Slaughterhouse Five


When Goethe as a young student visited
the city, he still found sad ruins 'Von der Kuppel der Frauenkirche sah ich these leidigen
Triimmer zwischen die schone stddtische Ordnung hineingesat; da riihmte mir der Kiister
die Kunst des Baumeisters, welcher Kirche und Kuppel auf einen so uneriiinschten Fall
schon eingeyichtet und bombenfest erbaut hatte. Der gute Sakristan deutete mir alsdann
aufRuinen nach alien Seiten und sagte bedenklich lakonisch: Das hat her Feind Gethan!'

The two little girls and I crossed the Delaware River where George Washington had
crossed it, the next morning. We went to the New York World's Fair, saw what the past
had been like, according to the Ford Motor Car Company and Walt Disney, saw what the
future would be like, according to General Motors.

And I asked myself about the present: how wide it was, how deep it was, how much
was mine to keep.

I taught creative writing in the famous Writers Workshop at the University of Iowa for
a couple of years after that. I got into some perfectly beautiful trouble, got out of it again.

I taught in the afternoons. In the mornings I wrote. I was not to be disturbed. I was
working on my famous book about Dresden.

And somewhere in there a nice man named Seymour Lawrence gave me a three-book
contract, and I said, 'O.K., the first of the three will be my famous book about Dresden.�

The friends of Seymour Lawrence call him �Sam.' And I say to Sam now: 'Sam-here's
the book.�

It is so short and jumbled and jangled, Sam, because there is nothing intelligent to say
about a massacre. Everybody is supposed to be dead, to never say anything or want
anything ever again. Everything is supposed to be very quiet after a massacre, and it
always is, except for the birds.

And what do the birds say? All there is to say about a massacre, things like Too-tee-
weet? '

I have told my sons that they are not under any circumstances to take part in
massacres, and that the news of massacres of enemies is not to fill them with satisfaction
or glee.

I have also told them not to work for companies which make massacre machinery, and
to express contempt for people who think we need machinery like that.

As I've said I recently went back to Dresden with my friend O'Hare. We had a million
laughs in Hamburg and West Berlin and East Berlin and Vienna and Salzburg and
Helsinki, and in Leningrad, too. It was very good for me, because I saw a lot of authentic
backgrounds for made-up stories which I will write later on. One of them will be Russian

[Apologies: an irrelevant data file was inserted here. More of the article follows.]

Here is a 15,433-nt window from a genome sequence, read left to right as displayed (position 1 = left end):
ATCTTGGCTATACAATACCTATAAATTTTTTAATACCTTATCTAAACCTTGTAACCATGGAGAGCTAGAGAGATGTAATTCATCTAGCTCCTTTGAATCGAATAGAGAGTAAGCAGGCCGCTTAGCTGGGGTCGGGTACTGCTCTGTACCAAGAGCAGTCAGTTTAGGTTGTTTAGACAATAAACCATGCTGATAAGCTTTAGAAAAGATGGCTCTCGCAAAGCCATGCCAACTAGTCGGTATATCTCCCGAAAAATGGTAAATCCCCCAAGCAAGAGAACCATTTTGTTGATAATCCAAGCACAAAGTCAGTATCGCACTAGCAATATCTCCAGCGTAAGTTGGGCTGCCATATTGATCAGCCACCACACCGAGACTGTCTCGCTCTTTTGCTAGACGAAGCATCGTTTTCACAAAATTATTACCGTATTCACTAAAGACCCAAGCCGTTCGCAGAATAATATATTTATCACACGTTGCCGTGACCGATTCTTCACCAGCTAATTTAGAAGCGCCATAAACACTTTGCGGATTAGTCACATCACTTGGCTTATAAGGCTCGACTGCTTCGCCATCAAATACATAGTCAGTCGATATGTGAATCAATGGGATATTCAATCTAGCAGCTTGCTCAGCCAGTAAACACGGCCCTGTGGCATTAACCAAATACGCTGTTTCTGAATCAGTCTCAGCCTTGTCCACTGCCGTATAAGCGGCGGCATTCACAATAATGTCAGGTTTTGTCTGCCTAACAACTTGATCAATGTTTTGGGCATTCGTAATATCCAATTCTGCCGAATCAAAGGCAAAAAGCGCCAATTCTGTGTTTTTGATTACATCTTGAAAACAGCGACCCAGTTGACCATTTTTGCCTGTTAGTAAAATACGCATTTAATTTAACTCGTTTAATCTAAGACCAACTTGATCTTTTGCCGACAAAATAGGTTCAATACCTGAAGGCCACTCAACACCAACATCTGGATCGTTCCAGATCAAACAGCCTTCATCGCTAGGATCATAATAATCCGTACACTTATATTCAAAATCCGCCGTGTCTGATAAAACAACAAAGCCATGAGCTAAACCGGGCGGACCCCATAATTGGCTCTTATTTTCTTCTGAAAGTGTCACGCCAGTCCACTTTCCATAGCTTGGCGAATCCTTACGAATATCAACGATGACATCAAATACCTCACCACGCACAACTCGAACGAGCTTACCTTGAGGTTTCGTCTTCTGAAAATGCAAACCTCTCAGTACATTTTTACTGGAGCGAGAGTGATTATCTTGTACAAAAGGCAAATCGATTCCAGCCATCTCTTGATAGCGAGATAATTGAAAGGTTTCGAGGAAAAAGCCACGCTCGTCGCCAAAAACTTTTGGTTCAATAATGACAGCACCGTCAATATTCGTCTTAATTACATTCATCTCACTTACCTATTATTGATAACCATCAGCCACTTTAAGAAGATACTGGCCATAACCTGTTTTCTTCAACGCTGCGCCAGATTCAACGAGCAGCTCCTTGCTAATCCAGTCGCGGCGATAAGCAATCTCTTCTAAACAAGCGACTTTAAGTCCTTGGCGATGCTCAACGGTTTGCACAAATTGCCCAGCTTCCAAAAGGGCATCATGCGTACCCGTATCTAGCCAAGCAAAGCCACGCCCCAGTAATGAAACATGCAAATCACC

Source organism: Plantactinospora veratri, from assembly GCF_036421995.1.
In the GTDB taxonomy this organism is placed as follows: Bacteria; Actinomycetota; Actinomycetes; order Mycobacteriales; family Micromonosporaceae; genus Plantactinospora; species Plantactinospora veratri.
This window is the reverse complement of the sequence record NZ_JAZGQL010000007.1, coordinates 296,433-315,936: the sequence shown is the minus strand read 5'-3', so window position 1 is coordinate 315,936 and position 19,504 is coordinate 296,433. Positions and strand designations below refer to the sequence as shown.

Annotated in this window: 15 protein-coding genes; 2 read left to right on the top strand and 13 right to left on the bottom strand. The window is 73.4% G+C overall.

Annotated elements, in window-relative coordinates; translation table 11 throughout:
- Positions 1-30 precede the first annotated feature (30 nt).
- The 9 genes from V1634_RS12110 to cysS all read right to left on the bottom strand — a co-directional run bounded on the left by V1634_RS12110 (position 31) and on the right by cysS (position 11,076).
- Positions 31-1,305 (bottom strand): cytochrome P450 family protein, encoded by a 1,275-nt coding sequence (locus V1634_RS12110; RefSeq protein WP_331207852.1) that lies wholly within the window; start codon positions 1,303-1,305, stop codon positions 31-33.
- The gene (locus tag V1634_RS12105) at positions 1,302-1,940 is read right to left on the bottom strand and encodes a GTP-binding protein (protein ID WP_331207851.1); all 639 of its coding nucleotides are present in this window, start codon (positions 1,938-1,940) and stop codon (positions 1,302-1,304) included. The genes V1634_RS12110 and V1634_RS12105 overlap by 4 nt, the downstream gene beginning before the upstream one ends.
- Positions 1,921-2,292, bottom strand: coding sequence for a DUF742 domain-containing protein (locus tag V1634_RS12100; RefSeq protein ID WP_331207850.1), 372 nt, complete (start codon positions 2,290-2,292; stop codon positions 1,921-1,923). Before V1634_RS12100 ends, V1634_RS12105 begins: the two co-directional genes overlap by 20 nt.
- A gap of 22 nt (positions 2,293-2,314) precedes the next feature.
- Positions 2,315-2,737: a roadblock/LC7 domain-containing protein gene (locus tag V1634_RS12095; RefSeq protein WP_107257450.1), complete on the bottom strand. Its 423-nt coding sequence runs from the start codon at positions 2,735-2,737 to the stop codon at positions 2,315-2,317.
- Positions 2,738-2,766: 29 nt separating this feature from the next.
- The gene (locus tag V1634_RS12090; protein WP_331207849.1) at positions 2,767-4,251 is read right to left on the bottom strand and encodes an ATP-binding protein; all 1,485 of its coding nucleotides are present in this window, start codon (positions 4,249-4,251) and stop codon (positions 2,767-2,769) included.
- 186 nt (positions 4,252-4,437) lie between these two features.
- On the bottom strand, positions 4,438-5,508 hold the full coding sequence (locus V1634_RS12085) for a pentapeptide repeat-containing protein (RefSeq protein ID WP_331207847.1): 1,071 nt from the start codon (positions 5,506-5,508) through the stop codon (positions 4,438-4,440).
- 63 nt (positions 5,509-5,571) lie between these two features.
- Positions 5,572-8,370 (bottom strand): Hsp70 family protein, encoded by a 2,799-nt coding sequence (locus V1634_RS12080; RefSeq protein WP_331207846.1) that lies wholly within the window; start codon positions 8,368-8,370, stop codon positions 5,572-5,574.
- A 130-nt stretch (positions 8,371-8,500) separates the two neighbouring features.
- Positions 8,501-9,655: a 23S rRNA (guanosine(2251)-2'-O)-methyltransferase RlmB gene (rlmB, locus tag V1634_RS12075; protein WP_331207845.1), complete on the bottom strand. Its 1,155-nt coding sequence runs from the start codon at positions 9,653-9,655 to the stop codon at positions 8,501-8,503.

Baroque and another will be No Kissing and another will be Dollar Bar and another will
be If the Acciden t Will, and so on.

And so on.

There was a Lufthansa plane that was supposed to fly from Philadelphia to Boston to
Frankfurt. O'Hare was supposed to get on in Philadelphia and I was supposed to get on in
Boston, and off we�d go. But Boston was socked in, so the plane flew straight to
Fra nk furt from Philadelphia. And I became a non-person in the Boston Fog, and
Lufthansa put me in a limousine with some other non-persons and sent us to a motel for a

The time would not pass. Somebody was playing with the clocks, and not only with the
electric clocks, but the wind-up kind, too. The second hand on my watch would twitch
once, and a year would pass, and then it would twitch again.

There was nothing I could do about it. As an Earthling., I had to believe whatever
clocks said-and calendars.

I had two books with me, which I�d meant to read on the plane. One was Words for the
Wind, by Theodore Roethke, and this is what I found in there:

I wake to steep, and take my waking slow.

I feet my late in what I cannot fear.

I learn by going where I have to go.

My other book was Erika Ostrovsky's Celine and His Vision. Celine was a brave
French soldier in the First World War-until his skull was cracked. After that he couldn�t
sleep, and there were noises in his head. He became a doctor, and he treated poor people

in the daytime, and he wrote grotesque novels all night. No art is possible without a dance
with death, he wrote.

The truth is death, he wrote. I've fought nicely against it as long as I could ... danced
with it, festooned it, waltzed it around ... decorated it with streamers, titillated it...

Time obsessed him. Miss Ostrovsky reminded me of the amazing scene in Death on the
Installment Plan where Celine wants to stop the bustling of a street crowd. He screams on
paper, Make them stop ... don't let them move anymore at all ... There, make them freeze
... once and for all! ...So that they won't disappear anymore!

I looked through the Gideon Bible in my motel room for tales of great destruction. The
sun was risen upon the Earth when Lot entered into Zo-ar, I read. Then the Lord rained
upon Sodom and upon Gomorrah brimstone and fire from the Lord out of Heaven; and
He overthrew those cities, and all the plain, and all the inhabitants of the cities, and that
which grew upon the ground.

So it goes.

Those were vile people in both those cities, as is well known. The world was better off
without them.

And Lot's wife, of course, was told not to look back where all those people and their
homes had been. But she did look back, and I love her for that, because it was so human.

She was turned to a pillar of salt. So it goes.

People aren't supposed to look back. I'm certainly not going to do it anymore.

I�ve finished my war book now. The next one I write is going to be fun.

This one is a failure, and had to be, since it was written by a pillar of salt. It begins
like this:


Billy Pilgrim has come unstuck in time.

It ends like this:




Billy Pilgrim has come unstuck in time.

Billy has gone to sleep a senile widower and awakened on his wedding day. He has